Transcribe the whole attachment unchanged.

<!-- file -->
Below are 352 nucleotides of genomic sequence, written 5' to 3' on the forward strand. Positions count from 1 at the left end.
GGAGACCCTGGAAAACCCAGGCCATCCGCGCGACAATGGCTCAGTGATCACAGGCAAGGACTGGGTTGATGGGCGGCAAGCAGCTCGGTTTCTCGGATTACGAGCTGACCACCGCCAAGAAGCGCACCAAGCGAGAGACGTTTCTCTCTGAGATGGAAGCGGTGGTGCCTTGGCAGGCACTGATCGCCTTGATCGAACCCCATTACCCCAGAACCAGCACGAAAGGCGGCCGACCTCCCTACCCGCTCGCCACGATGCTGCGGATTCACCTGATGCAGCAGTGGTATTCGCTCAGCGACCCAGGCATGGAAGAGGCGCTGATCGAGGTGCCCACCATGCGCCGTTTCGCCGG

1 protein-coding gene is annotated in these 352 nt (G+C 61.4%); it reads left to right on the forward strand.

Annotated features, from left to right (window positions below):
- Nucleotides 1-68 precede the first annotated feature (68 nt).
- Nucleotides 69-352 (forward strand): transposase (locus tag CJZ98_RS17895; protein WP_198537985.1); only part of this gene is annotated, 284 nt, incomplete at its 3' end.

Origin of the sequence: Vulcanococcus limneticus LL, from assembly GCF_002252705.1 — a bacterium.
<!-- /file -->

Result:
Below are 352 nucleotides of genomic sequence, written 5' to 3' on the forward strand. Positions count from 1 at the left end.
GGAGACCCTGGAAAACCCAGGCCATCCGCGCGACAATGGCTCAGTGATCACAGGCAAGGACTGGGTTGATGGGCGGCAAGCAGCTCGGTTTCTCGGATTACGAGCTGACCACCGCCAAGAAGCGCACCAAGCGAGAGACGTTTCTCTCTGAGATGGAAGCGGTGGTGCCTTGGCAGGCACTGATCGCCTTGATCGAACCCCATTACCCCAGAACCAGCACGAAAGGCGGCCGACCTCCCTACCCGCTCGCCACGATGCTGCGGATTCACCTGATGCAGCAGTGGTATTCGCTCAGCGACCCAGGCATGGAAGAGGCGCTGATCGAGGTGCCCACCATGCGCCGTTTCGCCGG

1 protein-coding gene is annotated in these 352 nt (G+C 61.4%); it reads left to right on the forward strand.

Annotated features, from left to right (window positions below):
- Nucleotides 1-68 precede the first annotated feature (68 nt).
- Nucleotides 69-352 (forward strand): transposase (locus tag CJZ98_RS17895; protein WP_198537985.1); only part of this gene is annotated, 284 nt, incomplete at its 3' end.

Origin of the sequence: Vulcanococcus limneticus LL, from assembly GCF_002252705.1 — a bacterium.